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Are there any alternatives to using eval to immediatly run remote & trusted javascript code.

function load(filePath) {
    var o = $.ajax({
        url: filePath,
        dataType: 'html',
        async: false 


// run a function that relies on the code from o.responseText being loaded

I'm aware that synchronous loading of javascript is adviced againts. But if there is no choice are there any cross browser alternatives for the use of eval above.


To clarify in more detail the code being loaded is a self executing function. Which needs to execute before doSomethingWidthCode. It's also being loaded from the server on the same domain hence its trusted.

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You say the code is trusted, so what are you worrying about? –  Anders Jan 5 '11 at 14:25
@Anders eval ruins my debugging abilities. –  Raynos Jan 5 '11 at 14:27

5 Answers 5

up vote 3 down vote accepted

Dynamic script text insertion is the only alternative to eval.

var head    = document.getElementsByTagName('head')[0] || document.documentElement,
    nscr    = document.createElement('script');

    nscr.type           = 'text/javascript';
    nscr.textContent    = o.responseText;
    nscr.setAttribute('name', 'dynamically inserted');
    nscr.onload         = nscr.onreadystatechange = function() {
              if( nscr.readyState ) {
                   if( nscr.readyState === 'complete' || scr.readyState === 'loaded' ) {
                      nscr.onreadystatechange = null;
              else {

    head.insertBefore(nscr, head.firstChild);

Only thing to mention: textContent is not available in InternetExplorers. You would need to use .text instead there, so a little detection for that makes it cross-browser compatible.


To have a syncronous loading dynamic script tag, you could add nscr.async = true;. Anyway, this only works in cutting edge browsers.

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Tried that. Does not work synchronously. That will run the code in o.responseText after the function terminates. –  Raynos Jan 5 '11 at 14:29
@Raynos: can use an onload / onreadystatechange handler ? –  jAndy Jan 5 '11 at 14:32
@jAndy would that not make the thing asynchronous. I might be able to use them but I'm not sure whether It would help. –  Raynos Jan 5 '11 at 14:36
I've edited the code segment above. I can only work with the load function and most ensure that the code has been run when the function ends. –  Raynos Jan 5 '11 at 14:38
@Raynos: you're right. You could add nscr.async = true;, but it's only available in cutting edge browsers. I guess there is no real alternative to eval to run it syncronously. –  jAndy Jan 5 '11 at 14:40

JSONP is usually a much better choice

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I would use JSONP in this case. Raymond Camden provides and excellent introduction to the concept.

A quick example of using JSONP in this situation is available at http://playground.itcouldbe9.com/syncjsonp/.

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How does JSONP magically fix my issue here. –  Raynos Jan 5 '11 at 14:25
@Raynos, because JSONP uses a callback, and thus can be loaded asynchronously. –  Box9 Jan 5 '11 at 14:29
@Box9: he clearly states in the question that he's looking for synchronous execution. Hence the fact that it can be loaded asynchronously makes no difference here. Honestly, this answer reminds me too much of this –  ircmaxell Jan 5 '11 at 14:33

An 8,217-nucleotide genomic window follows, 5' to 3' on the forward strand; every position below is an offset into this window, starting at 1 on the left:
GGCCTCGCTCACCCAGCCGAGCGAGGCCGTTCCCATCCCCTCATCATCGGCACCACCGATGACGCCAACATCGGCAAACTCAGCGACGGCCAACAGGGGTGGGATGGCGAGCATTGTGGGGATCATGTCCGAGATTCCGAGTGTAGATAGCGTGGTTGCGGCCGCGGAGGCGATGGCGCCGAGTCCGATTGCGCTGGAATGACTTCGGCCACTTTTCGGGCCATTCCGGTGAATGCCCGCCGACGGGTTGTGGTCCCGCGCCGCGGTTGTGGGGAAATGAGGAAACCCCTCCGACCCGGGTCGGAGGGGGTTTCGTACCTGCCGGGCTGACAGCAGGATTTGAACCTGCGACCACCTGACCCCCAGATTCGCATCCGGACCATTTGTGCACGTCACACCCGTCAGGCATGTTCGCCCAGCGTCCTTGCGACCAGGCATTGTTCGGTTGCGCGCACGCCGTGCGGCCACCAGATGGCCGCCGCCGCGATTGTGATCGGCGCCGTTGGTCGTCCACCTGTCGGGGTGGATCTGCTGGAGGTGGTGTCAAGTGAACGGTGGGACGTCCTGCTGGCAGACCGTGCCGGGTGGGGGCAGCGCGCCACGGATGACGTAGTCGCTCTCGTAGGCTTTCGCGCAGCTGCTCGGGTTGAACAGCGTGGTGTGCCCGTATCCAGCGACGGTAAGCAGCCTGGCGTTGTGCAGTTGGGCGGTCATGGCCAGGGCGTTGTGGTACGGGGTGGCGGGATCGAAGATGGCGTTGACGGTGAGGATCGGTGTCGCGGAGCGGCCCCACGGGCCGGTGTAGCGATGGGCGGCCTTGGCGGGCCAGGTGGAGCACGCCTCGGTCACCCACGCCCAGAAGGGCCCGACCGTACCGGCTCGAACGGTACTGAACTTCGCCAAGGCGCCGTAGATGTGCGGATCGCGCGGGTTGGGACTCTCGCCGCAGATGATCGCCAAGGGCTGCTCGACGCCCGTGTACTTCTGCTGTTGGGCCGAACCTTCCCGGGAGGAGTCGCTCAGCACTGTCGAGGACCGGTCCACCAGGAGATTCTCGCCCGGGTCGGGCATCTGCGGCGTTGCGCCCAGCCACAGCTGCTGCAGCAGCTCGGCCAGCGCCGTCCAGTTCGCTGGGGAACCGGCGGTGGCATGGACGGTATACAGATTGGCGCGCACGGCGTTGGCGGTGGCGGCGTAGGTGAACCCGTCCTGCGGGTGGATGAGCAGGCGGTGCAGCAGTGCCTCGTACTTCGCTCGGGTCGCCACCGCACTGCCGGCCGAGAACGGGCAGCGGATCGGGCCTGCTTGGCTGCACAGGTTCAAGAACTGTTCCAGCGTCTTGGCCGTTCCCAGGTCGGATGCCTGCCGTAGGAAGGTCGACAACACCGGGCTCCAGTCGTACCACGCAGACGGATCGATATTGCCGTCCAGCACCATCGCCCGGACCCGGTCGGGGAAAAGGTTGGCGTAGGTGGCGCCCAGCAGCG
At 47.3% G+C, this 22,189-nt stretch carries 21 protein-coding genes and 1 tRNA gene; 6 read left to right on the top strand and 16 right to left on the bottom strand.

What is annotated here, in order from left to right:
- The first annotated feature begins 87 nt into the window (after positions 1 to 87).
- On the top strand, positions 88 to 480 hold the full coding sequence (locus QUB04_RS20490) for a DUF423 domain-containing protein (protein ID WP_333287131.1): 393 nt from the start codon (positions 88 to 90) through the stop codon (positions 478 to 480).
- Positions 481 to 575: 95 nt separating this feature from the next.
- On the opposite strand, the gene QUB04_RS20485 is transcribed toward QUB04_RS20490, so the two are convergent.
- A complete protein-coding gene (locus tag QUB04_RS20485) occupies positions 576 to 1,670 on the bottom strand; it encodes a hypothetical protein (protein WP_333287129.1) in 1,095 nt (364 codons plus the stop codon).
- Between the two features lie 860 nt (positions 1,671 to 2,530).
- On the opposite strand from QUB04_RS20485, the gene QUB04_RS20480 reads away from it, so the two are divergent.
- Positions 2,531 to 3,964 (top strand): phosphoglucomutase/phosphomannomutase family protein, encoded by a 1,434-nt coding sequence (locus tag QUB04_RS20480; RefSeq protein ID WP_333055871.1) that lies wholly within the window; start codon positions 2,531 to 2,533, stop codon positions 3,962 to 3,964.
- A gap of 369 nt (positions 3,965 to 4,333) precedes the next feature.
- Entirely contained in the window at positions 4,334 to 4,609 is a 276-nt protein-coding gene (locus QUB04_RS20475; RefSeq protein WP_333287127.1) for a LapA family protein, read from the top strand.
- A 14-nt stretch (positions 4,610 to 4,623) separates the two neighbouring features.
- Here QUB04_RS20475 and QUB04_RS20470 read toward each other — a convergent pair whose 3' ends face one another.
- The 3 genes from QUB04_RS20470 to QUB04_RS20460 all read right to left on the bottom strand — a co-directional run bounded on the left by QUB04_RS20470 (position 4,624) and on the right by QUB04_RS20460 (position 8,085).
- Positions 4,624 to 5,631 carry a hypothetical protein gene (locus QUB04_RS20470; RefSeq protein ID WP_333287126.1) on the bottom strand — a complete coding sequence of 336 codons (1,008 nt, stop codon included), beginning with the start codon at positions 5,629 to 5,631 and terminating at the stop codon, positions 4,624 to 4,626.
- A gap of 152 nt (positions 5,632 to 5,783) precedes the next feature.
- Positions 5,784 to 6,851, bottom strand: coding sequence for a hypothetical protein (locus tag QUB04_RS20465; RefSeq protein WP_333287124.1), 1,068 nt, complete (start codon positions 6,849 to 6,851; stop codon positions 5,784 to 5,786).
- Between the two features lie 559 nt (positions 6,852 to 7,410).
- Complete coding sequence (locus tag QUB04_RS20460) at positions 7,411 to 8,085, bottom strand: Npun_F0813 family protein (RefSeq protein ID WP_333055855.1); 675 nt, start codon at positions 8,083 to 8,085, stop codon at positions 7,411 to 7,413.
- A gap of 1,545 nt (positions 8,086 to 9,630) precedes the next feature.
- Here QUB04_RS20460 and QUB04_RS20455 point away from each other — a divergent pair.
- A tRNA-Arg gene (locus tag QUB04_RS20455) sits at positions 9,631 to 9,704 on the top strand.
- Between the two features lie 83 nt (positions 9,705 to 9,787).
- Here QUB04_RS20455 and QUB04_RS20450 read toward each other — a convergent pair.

If there is no the loaded url is within the same domain is there any need to JSONP ? And I do not wish to load asynchronously. –  Raynos Jan 5 '11 at 14:34
@ircmaxell, @Raynos, as far as I can tell, the only reason for synchronous execution given in the question is that there's some dependant code. A callback solves that quite nicely, while addressing Raynos' issue of "being aware that synchronous loading of javascript is advised against". In defence of @jsumners, I didn't see any other "issue" being raised in the question. –  Box9 Jan 5 '11 at 14:36

You can have your code returned wrapped inside a function, and when the request completes, execute that function. For example, this is your remote code:

function hi(){alert('hi');}

And then when your request is complete, you can inject that code into a javascript tag and then call the function hi()

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That requires editing the code that is being loaded which is an unfavourable option. –  Raynos Jan 5 '11 at 14:32

why not use a callback?

eval('(function(){' + o.responseText + ';})(); doSomethingWithCode();')


OK then try this:

var o = $.ajax({
    url: filePath,
    dataType: 'html',
    async: false
    success: function(responseText){
        eval('(function(){' + responseText + '})()');

I think the only option left would be polling:

    if (o.responeText)
        setTimeout(arguments.callee, 13);
share|improve this answer
That is the exact same as the code sample above and doesn't really add anything. –  Raynos Jan 5 '11 at 14:33
Afraid I rather not move the doSomethingWithCode line to a callback. It's an option but not a clean solution with the current setup I have. –  Raynos Jan 5 '11 at 14:45
just because the o.responseText string is not null does not mean it has been executed. The polling option doesn't really do anything useful. But you could append some mechanism to ensure the above load function does not end until the code has been loaded. –  Raynos Jan 5 '11 at 14:55
No. 1 and 2 use eval (did you even read the title?). –  delnan Jan 5 '11 at 14:56

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